Qube QAL: Block 3 Diamond Star

This week’s block is a simple star block based on the tried and true variable star. The dark corner squares and Square on Point (SOP) center make it unique. Those dark corner squares are there to help create that overall ‘on point’ illusion in the complete quilt.

I encourage you to read the blog posts this week as I am going to offer some helpful tips, especially for those just starting out on this quilting journey. These tips are inspired by quilters who discussed their challenges on the Facebook group.

The first tip is a result of reading about one quilter who was remaking their entire first block because they picked up the wrong size die so their first block was too large. Another quilter wrote about placing the wrong die in the pocket of the Qube set and cutting the wrong size shape. There are many ways to solve this and each quilter will find their own way. This is how I store my dies in an easy to reach and identifiable way.

My dies are placed on a shelf as if they are books. Each die is labeled with the Qube size as well as the Qube die #. (You have to memorize the shape for each # or put a chart on the wall.) The Qube size and die # label goes on all four sides of the die so that it is easy to put away on my “bookshelf” and it is easy to see which die I have in my hand as I work. A piece of Painter’s tape is on the foam on the die with the size for the precut as well as the # of shapes I will get from a width of fabric (WOF) precut. I used to write directly on the foam or on the back of the die, but that is so permanent that I find Painter’s tape is a better solution. A black Sharpie is used for all marking. Silver can be used, but it sometimes bleeds onto fabric even after it is dry.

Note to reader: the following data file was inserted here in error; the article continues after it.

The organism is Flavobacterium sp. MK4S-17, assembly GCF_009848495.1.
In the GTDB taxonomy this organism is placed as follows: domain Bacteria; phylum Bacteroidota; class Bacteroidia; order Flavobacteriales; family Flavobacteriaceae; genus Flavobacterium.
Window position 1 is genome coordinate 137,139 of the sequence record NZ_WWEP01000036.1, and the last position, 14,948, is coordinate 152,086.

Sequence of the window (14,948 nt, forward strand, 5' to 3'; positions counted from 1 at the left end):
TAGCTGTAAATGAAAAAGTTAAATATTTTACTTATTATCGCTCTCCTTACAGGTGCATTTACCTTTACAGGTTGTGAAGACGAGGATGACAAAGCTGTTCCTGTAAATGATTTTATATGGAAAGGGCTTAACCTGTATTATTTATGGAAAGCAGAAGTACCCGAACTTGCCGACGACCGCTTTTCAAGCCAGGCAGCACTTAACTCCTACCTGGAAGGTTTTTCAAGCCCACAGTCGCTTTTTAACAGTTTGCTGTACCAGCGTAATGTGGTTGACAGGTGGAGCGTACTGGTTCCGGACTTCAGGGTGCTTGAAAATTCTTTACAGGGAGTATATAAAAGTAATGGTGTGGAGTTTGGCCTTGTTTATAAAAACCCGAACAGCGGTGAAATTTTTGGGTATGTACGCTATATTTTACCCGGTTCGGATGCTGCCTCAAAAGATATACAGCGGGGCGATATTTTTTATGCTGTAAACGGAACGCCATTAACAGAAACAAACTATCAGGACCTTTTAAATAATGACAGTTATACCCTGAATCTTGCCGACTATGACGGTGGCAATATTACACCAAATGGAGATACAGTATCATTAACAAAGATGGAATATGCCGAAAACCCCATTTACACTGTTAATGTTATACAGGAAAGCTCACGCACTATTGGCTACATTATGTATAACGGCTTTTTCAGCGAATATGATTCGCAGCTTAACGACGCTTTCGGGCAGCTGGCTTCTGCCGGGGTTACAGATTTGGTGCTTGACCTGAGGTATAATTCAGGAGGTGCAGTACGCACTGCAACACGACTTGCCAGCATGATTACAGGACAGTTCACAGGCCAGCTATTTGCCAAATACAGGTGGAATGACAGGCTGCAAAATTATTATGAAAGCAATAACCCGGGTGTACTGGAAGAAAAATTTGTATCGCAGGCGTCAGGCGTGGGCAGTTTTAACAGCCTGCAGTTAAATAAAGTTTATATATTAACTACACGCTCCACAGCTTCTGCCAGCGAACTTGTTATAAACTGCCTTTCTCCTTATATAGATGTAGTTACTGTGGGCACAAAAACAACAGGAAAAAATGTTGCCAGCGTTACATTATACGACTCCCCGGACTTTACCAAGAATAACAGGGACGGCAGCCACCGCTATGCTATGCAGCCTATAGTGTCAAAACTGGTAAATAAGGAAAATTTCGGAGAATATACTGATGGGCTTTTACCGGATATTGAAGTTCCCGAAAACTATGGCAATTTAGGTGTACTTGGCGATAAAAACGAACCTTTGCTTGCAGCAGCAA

Here are pictures of my die storage. I am getting to the point that I really need a full size bookshelf for these dies. It would be nice to have them on a bookshelf with dividers for each size Qube, but so far the boxes have lasted for as long as there have been Qubes.


Author: Marjorie Busby

My blog is about helping other quilters learn to use great tools in their quilting through what I can teach and through finding other bloggers who have good information. In addition, I am a mother and grandmother. Other hobbies include any other stitchery which makes me happy at the moment. I worked in clinical research for most of my career. I am now retired and enjoying every minute.

16 thoughts on “Qube QAL: Block 3 Diamond Star”

  1. Marjorie, This is the first Cube QAL that I have participated in. I want to thank you for providing these. I have one cube set but have not used it often. I’m thankful for the encouragement and opportunity to start making use of it. Your design is beautiful and I’m enjoying this process. I don’t know if you have done these before but this design is really interesting with the connecting blocks and the design that comes through because of that. Thank you for your time and sharing your talent with others!!